2. Thou art fairer than the sons of men. The Psalmist commences his subject with the commendation of the beauty of the king, and then he proceeds also to praise his eloquence. Personal excellence is ascribed to the king, not that the beauty of the countenance, which of itself is not reckoned among the number of the virtues, ought to be very highly valued; but because a noble disposition of mind often shines forth in the very countenance of a man. This may have been the case with Solomon, so that from his very countenance it might have appeared that he was endued with superior gifts. Nor is the grace of oratory undeservedly commended in a king, to whom it belongs, by virtue of his office, not only to rule the people by authority, but also to allure them to obedience by argument and eloquence, just as the ancients feigned that Hercules had in his mouth golden chains, by which he captivated the ears of the common people, and drew them after him. How manifestly does this rebuke the mean-spiritedness of kings in our day, by whom it is regarded as derogatory to their dignity to converse with their subjects, and to employ remonstrance in order to secure their submission; nay, who display a spirit of barbarous tyranny in seeking rather to compel than to persuade them, and in choosing rather to abuse them as slaves, than to govern them by laws and with justice as a tractable and obedient people. But as this excellence was displayed in Solomon, so also did it shine forth more fully afterwards in Christ, to whom his truth serves the part of a scepter, as we shall have occasion by and by to notice mere at large. The term Nkale, al-ken, which we have translated because, is sometimes rendered wherefore; but it is not necessary that we should interpret it in this place in the latter sense, as if Solomon had been blessed on account of his beauty and excellence, for both of these are blessings of God. It is rather to be understood as the reason why Solomon was distinguished for these endowments, namely, because God had blessed him. As to the interpretation which others give, God shall bless thee for thy excellency, it is both cold and forced.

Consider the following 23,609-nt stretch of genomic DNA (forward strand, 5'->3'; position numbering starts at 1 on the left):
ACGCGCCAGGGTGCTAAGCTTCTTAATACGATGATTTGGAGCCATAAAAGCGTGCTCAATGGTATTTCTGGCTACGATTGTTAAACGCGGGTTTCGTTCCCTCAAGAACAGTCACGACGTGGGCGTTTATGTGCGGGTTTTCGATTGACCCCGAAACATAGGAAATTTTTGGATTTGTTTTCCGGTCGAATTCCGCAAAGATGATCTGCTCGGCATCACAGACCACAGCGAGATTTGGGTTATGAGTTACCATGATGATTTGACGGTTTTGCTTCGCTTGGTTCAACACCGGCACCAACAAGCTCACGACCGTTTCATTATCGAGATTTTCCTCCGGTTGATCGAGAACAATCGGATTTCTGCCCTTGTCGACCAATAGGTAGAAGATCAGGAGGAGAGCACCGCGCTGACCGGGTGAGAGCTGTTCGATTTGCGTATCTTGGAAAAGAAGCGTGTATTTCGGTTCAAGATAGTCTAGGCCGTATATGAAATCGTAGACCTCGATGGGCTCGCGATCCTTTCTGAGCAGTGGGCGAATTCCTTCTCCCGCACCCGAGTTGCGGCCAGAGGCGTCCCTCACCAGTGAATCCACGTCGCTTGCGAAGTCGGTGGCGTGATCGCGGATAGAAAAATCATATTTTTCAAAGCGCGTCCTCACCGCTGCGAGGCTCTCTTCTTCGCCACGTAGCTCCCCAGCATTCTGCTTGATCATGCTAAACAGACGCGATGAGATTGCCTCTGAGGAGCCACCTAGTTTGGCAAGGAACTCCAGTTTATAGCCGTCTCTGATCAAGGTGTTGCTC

3. Gird thy sword upon thy thigh. Here Solomon is praised as well for his warlike valor, which strikes terror into ]his enemies, as for his virtues which give him authority among his subjects, and secure him their reverence. On the one hand, no king will be able to preserve and defend his subjects, unless he is formidable to his enemies; and, on the other hand, it will be to little purpose to make war boldly upon foreign realms, if the internal state of his own kingdom is not established and regulated in uprightness and justice. Accordingly, the inspired writer says, that the sword with which he will be girded will be, in the first place, a token of warlike prowess to repel and rout his enemies; and, secondly, of authority also, that he might not be held in contempt among his own subjects. He adds, at the same time, that the glory which he will obtain will not be a merely transient thing, like the pomp and vain-glory of kings, which soon decay, but will be of lasting duration, and will greatly increase.